Irish Time Monday 12th June

Tackling ageism in society

http://www.irishtimes.com/opinion/letters/tackling-ageism-in-society-1.3114186

Sir, – Like Prof Des O’Neill, I too didn’t realise that the Citizens’ Assembly had called for submissions for its deliberation on ageing (“Citizens’ Assembly can help us break free of the ageism that defines us”, Health, June 7th).
It is increasingly clear that older people are seen as a problem rather than an opportunity, and this is very obvious throughout the public service where a lifetime’s experience can be dismissed so easily. The fact that some people are forced to retire early while feeling as fit as a fiddle reinforces the attitude to older people. In some cases the rush to get rid of people with experience is breath-taking. How much better our debate around the provision of services generally would be if the experience of the years was put to good use, even to help support and encourage the younger generation.
The words of one Stephen Richards capture why it has become so much easier to ignore the elderly. “When we age we shed many skins: ego, arrogance, dominance, self-opinionated, being unreliable, pessimism, rudeness, selfish, being uncaring . . . Wow, it’s good to be old!” – Yours, etc,
ALICE LEAHY,
Director of Services,
Alice Leahy Trust,
Bride Road, Dublin 8.

Letters to the Editor section Irish Times 22nd February 2017

“A Nurse’s World”

Sir, – The sentence “the author’s identity is know to The Irish Times” at the end of the two articles in the “A Nurse’s World” series speaks volumes and not because of the content of the articles.
The writer, I guess, is fearful for the future if she or he criticises or questions the system. It was ever thus in may areas of Irish life, but particularly in healthcare.
The two-tier system of nursing in’ place now for some time has done little to get across the importance of the nurse in providing compassionate care/ It would be considered old fashioned and uncool to refer to Florence Nightingale, but we should never forget Florence fought a lone battle with parliamentarian, army personnel and so many other to set the strong foundations we are now working from.
In highlighting what is wrong it is important that nurses note the socio-economic determinants of health and the environment in which health policy is made.
The Nurse who is well informed and who can look outside the box has, to my mind, a huge contribution to make to health policy. This too can make the work of the nurse more interesting and help provide the culture of powerlessness and victimisation that is clearly creeping into the discussion around the role of the nurse. – Yours, etc
ALICE LEAHY
Director of Services,
Alice Leahy Trust,
Bridge Road
Dublin 8.

Healthcare Interdisciplinary Research Conference in TCD

Points from a Keynote Address by Alice Leahy, Director of Services Alice Leahy Trust at the 17 th Healthcare Interdisciplinary Research Conference in TCD on November 10 th 2016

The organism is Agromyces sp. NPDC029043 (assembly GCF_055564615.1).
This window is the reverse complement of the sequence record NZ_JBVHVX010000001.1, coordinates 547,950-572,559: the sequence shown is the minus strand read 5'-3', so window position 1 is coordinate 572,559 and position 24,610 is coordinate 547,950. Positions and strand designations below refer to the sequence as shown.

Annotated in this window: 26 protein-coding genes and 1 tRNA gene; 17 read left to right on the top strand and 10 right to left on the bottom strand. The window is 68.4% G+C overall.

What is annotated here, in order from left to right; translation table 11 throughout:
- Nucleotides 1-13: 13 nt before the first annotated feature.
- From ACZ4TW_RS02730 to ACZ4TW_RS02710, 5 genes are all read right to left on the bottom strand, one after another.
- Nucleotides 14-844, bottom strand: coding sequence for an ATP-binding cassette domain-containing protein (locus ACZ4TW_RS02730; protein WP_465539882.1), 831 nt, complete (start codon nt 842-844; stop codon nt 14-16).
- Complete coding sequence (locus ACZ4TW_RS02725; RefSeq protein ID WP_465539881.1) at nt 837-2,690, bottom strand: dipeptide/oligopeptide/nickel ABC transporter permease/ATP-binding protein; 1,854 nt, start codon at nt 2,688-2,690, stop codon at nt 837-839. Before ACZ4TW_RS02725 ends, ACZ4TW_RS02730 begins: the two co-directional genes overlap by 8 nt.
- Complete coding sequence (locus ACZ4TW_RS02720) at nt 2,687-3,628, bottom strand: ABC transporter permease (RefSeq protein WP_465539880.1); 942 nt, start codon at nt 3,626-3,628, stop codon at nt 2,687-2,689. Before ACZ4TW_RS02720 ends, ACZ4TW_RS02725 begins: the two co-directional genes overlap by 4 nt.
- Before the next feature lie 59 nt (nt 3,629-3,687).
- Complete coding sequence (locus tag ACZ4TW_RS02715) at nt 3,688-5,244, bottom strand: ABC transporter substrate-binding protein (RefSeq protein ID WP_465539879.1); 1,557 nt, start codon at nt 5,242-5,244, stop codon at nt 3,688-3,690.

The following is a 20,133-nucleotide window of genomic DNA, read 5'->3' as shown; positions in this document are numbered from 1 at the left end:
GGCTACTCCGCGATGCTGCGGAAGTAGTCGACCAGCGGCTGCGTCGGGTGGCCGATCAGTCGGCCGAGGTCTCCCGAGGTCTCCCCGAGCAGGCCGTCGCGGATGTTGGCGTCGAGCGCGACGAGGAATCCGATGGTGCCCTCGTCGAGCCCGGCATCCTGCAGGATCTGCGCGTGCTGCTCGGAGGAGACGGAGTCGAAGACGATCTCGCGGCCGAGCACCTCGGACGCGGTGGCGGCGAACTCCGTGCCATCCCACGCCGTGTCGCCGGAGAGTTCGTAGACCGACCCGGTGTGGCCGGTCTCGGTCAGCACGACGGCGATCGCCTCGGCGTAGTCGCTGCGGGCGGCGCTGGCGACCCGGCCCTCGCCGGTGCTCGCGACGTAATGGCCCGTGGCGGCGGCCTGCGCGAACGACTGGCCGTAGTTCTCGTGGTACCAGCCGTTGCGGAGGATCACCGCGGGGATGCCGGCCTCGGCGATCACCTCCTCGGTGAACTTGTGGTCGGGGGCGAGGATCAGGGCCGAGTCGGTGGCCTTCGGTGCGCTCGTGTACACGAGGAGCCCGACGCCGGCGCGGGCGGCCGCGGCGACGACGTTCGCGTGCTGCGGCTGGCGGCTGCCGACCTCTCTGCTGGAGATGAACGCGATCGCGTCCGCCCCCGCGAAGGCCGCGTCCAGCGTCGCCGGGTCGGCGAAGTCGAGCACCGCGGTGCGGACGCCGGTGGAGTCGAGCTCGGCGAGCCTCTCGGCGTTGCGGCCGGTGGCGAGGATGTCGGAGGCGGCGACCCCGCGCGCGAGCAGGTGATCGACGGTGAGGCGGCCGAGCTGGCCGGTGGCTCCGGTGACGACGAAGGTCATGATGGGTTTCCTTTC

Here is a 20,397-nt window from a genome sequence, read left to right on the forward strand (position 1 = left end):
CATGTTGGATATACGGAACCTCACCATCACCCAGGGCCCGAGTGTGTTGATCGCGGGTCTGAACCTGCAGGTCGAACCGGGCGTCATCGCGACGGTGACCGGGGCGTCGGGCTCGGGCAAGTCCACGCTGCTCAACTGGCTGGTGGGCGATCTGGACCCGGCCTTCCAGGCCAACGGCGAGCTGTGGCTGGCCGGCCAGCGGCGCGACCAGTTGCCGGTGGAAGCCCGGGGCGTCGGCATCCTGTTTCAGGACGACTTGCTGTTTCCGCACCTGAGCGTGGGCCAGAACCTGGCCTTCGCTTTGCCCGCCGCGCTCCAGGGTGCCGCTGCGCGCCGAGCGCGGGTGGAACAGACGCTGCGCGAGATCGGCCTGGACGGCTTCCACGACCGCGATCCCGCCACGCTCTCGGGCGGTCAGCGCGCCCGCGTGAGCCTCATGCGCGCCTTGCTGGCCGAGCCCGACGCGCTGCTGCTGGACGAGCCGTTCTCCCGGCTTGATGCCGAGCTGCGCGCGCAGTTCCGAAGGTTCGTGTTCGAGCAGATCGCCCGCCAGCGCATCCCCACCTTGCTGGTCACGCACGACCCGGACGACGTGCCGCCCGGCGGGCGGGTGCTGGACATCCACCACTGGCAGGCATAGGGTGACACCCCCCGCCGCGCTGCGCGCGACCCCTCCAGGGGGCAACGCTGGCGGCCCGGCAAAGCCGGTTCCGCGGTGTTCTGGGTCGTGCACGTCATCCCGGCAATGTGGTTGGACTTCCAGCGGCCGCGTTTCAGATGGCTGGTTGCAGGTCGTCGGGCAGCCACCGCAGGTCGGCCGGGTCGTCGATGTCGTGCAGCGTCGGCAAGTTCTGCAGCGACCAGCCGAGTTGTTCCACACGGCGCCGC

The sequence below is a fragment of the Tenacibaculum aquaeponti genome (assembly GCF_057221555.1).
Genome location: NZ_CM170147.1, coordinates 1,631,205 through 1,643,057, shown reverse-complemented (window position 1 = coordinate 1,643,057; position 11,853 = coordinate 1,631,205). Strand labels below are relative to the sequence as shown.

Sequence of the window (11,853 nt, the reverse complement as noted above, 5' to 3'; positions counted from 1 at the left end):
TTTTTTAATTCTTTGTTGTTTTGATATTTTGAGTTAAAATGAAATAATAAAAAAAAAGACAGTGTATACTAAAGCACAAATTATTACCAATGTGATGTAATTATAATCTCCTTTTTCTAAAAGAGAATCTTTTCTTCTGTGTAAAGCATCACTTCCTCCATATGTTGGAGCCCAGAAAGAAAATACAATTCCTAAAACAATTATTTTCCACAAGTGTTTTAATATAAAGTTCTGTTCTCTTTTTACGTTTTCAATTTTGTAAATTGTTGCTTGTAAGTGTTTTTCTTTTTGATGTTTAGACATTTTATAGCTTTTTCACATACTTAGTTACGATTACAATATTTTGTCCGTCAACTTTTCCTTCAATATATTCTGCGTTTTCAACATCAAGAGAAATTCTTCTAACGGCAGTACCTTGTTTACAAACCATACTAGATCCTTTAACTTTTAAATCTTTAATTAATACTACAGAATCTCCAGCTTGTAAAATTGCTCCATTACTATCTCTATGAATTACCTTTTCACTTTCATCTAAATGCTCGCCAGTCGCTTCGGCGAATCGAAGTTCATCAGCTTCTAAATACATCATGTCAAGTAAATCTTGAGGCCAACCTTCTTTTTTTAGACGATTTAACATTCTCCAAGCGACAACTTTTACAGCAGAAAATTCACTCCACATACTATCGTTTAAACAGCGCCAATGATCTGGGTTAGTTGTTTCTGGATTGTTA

On the theme: Contemplating the Past, Present & Future, Alice Leahy, Director of Services of Alice Leahy Trust in her presentation “Wasting Time with People?” said: “the theme of the conference “Contemplating the Past, Present & Future” was a hugely important one at a time when our country is struggling to cope with what seems to be a chaotic and sad health service. She said she wasn’t using PowerPoint because to her mind it prevents a real connection between the presenter, the topic and the audience……….. She said she was deeply honoured to receive an Honorary Fellowship from the faculty of Nursing & Midwifery, RCSI a number of years ago – that Faculty was the first of its kind in these islands and the founders in October 1974 were acutely aware of the need for post graduate nursing training. The first Dean Mary Frances Crowley said “we are fortunate in Ireland in having a surplus of applicants for the nursing profession; it is right that we should improve their academic standing and career prospects, but we must guard against some of the dangers of specialisation in this technical age, remembering that to the ill patient it is the nurse’s sympathy, kindness and understanding which are her most valuable assets”. Alice said she thought Florence Nightingale would agree with her and as she (Florence) once said “nursing is a progressive art, to stand still is to regress”………… Alice said we all need to look outside the box, particularly in the area of nursing and healthcare and look at healthcare in a wider context. Note the socio economics determinants of health and the environment in which health policy is made. She said the nurse who is well informed has a huge contribution to make to health policy and can make the work more interesting and help avoid the culture of powerlessness and victimisation, something she had noticed creeping into the discussion around the role of the nurse………… She said some of you have or will have a key role in nurse education, others of you will move up the ladder of promotion and she said she guessed some of you might find yourselves on the margins because you ask the awkward questions, others will emigrate and hopefully not too many of you will become disillusioned, because nursing, in spite of what appears to be happening, is a very special profession. In College Choice 2005 – an Irish Times supplement 11th January 2005 the following description of nursing was used to promote nursing as a career – “Nursing is inextricably linked with life. What other career permits practitioners to be present at birth, death and every life enhancing moment in between? Equally while few careers offer such opportunities to share in and care for the lives of others, nursing is about self-development too”. This perhaps captured what nursing is about and could be restated over and over again. We all know that nursing challenges us to look at our own humanity and vulnerability especially when working with vulnerable human beings and particularly in the current changing climate. No one group have all the answers but all of us together and aware of our own humanity can make an enormous contribution to making our health service one to be proud of – something we cannot say with any degree of confidence currently. But we can and must promote caring, hope, vision and positivity. We can only do this if we have confidence in our unique role………… She described the daily work dealing with people who are homeless from across the world, sometimes meeting people from 26 different counties in a given month….. She said today you are only too well aware of the housing shortage in our country and this has been allowed to develop over the years; it didn’t happen overnight. This crisis has been well publicised. Women and children are living in cramped hotel rooms, with all the negative consequences that these circumstances involve. It should be pointed out however that there is a difference between houselessness and homelessness and no matter how many units of accommodation we provide, there will always be people who feel excluded and don’t fit in. There are deeper problems which take time, patience and commitment to work through; the application of some simple solution from a distance will simply not work………. She said caring for others challenges us too to look at our own humanity and vulnerability especially when working with vulnerable human beings and suggested that so many people needing healthcare are vulnerable because others unknown to them so often make crucial decisions about their lives without their involvement – their personhood handed over to others. All contact with human beings moves us and when it doesn’t it is time to question why we are working in the field of healthcare………. She said conferences on Health Reform like many conferences can be academic with a lot of reference to research and figures and little reference to human beings. Of course good quality supervised research is crucial to good planning. Sometimes the only hearing the people we meet ever get is when they are being researched – an issue we have grave reservations about because of the amount and quality of research being undertaken today. Of course we know research is required but we all know reports are gathering dust all over the place. In that context nothing has changed in the last forty years as a quote from a report we wrote in 1976 which could be validly published in its entirety today: “If we are to push for fundamental change in the whole area of homelessness, then a certain amount of constructive research is necessary. We feel strongly however that it must be pursued with the greatest caution. It is clear to us that the ‘research industry’ uses that section of our society, which is the most vulnerable and the least able to battle for its rights as its’ source of material. We must never forget that we are working with human beings, who for the most part have been battered by our society and who for so long have been pushed about as just another number in a cold inhuman bureaucracy”. We all have an obligation to use knowledge based on hands-on experience to ensure a culture of compassion exists to ensure people are treated as people, not mere statistics…. She said we should never allow human contact and frontline care to be devalued, it is not easily measured as you know. A philosophy of caring is good for people but is also the most economic in the long-term…… She said sometimes we blame Florence Nightingale for the image of nursing presented as being a vocation – it’s not cool in the present day to suggest that nursing is a vocation. We should never forget that Florence fought a lone battle with parliamentarians, army personnel and so many others to set the strong foundations we are now working from…… She said its time to treat people properly and that it is the one thing that is increasingly difficult in the modern Ireland where we are all statistics reduced to a quantitative or monetary value and where caring is at times taken for granted. In a world, which is increasingly governed by performance indicators and benchmarks, is it even possible to preserve even the concept of a philosophy of caring and compassion? We should not allow ourselves to be distanced from people, aided by technology, voicemails, emails etc – all this seemingly designed to keep people at a distance while increasing numbers of expert groups and bureaucracy flourish….. She said we all need to consider where we stand and what kind of Health Service we want. The power to change things is in our hands. At times we can be overwhelmed by the amount of caring required of us, we can loose confidence, our compassion can be taken for granted, our energy sapped. While acknowledging she was speaking to some of the converted she said we can all get invaluable support from each other and must never give up. It was Maya Angelou who said “I’ve learned that people will forget what you said, people will forget what you did, but people will never forget how you made them feel”.